Recently I have a customer who keeps asking for revisions. The design has been finalized and the final files have all been submitted to them. Yet, after some time, they contacted me for revisions on the final files again.

How do you usually handle case like this? Do you apply an extra charge for the revision or do you willingly make the revisions for free? Any consideration?

2 Answers 2


Any work requested after the project has finished, has been signed off on and final files have been delivered, is a new job. Charge accordingly. If it is a small revision, charge for an hours work. Even small revisions take time. It takes time to find files and resources, re-export and prepare deliverables, upload, email etc. Even a 5 minute revision can take half hour out of your day.

Have a contract, read and signed before you begin work that specifies what happens in this situation, how many revision are included and what constitutes a revision. Clearly. If everyone is clear on boundaries and what is and isn't included then everyone is happy (if they aren't they probably aren't worth having as a client).

  • 4
    In addition, I'd suggest the contract explains clearly what does/doesn't constitute a revision; I've had some clients get really hung up on whether minor copy changes or typos constitute a revision (hint: they do). Also, whenever submitting a file to the client following a revision, clearly state something along the lines of "please note that you now have X number of revisions remaining." Some clients will conveniently forget what was agreed upon in the contract once a project has started, and consistently reminding them is the easiest method to avoid disagreements later.
    – Dre
    Jun 3, 2016 at 9:40
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    Agreed. Good points @Dre
    – Cai
    Jun 3, 2016 at 9:58
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    @Dre I really like that "x revisions remaining" idea, definitely not something I've thought of, but could really benefit from. Thanks! One small thing though - regarding typos, if the client made the typo, fixing it is the same as changing one word to another, or changing a date - that's a revision from what they gave you. However, if it's a typo YOU made, that's a flaw in your design which you should probably fix for no charge.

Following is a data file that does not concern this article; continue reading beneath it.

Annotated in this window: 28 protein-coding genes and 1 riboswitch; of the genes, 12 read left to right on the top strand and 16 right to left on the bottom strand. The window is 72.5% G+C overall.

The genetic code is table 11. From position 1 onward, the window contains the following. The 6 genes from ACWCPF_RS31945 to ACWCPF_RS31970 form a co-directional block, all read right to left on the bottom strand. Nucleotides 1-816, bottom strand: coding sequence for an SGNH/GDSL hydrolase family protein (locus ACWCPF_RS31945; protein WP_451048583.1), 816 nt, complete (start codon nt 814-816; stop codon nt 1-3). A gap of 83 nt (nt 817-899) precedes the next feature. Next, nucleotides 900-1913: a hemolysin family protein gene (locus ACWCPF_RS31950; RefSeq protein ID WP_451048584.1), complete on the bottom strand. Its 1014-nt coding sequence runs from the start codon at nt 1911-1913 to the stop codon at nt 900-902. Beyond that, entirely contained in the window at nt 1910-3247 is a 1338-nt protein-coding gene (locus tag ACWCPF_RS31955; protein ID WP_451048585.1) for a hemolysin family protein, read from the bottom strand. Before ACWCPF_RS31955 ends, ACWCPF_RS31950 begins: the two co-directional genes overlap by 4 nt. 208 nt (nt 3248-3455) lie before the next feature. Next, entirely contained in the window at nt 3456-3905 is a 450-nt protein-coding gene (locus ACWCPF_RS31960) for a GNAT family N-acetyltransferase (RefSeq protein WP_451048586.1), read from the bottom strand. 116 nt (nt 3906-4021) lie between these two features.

– Jake
    Jun 3, 2016 at 13:10
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    @jake Correct; if I made the typo I would definitely correct it at no charge. However, I'm very insistent on the client supplying all the text, and then I always copy and paste it into the document as required. I avoid typing any text whenever possible, thus mitigating myself from potential typos on my end. I've worked in busy print studios, and I've seen some expensive typos in my time, enough to make me very cautious regarding any typesetting.
    – Dre
    Jun 3, 2016 at 14:52
  • I don't necessarily agree that you are starting a new job, but is a reasonable choice. My choice, is to have a clause in your contract of what constitutes an add-on for which you get an additional fee. If you do not have a protection clause in your current contract, I would be sure to add it in the next one. Without a defined event, you are stuck with negotiation with your client. However a not recommended choice, is to walk away and sue. Apr 15, 2020 at 19:27

Cai's answer is of course correct. I'd still like to share my thoughts, especially on the question "How do you usually handle case like this?"

In recent years I have been trying to work with Paul Rand's "The Politics of Design" in mind. I'd like to share a few lines from the very relevant post:

The designer who voluntarily presents his client with a batch of layouts does so not out prolificacy, but out of uncertainty or fear. […]

Bent on impressing the client with their ardor, they present a welter of layouts, many of which are superficial interpretations of potentially good ideas, or slick renderings of trite ones.

Naturally, I make at least a few different designs, but in the end I try to present only one to the client. The one I think is best for their needs.

Also important, Steve Jobs on working with Rand:

I asked him if he would come up with a few options, and he said, 'No, I will solve your problem for you and you will pay me. You don’t have to use the solution. If you want options go talk to other people. […]'

I use these thoughts to convey to my clients that I can't produce several different designs that are equally good. One is the best I can think of or I can make. It is a waste of time to voluntarily produce worse alternatives just so the good one sticks out.

With revisions it's a little different and if the contract allows, I will explore options on one design, together with the client.

In the end, my answer is: try to condition the client's expectations from the beginning of the relationship, so they don't expect multiple designs. Work together with regular briefings and refine. In the end, the client will believe they produced the work themselves, but I take this as proof I did my job well.

  • Great insight on why one design can be it. You and Paul Rand are my heroes just for that alone! But do you ever get clients unhappy because they don't get to see multiple options, despite conditioning their expectations from the beginning? In my experience, a lot of clients want to choose and pick at designs rather than quickly achieve the goal of the project - a great design that serves their needs.
    – TCDesigner
    Mar 5, 2017 at 23:40

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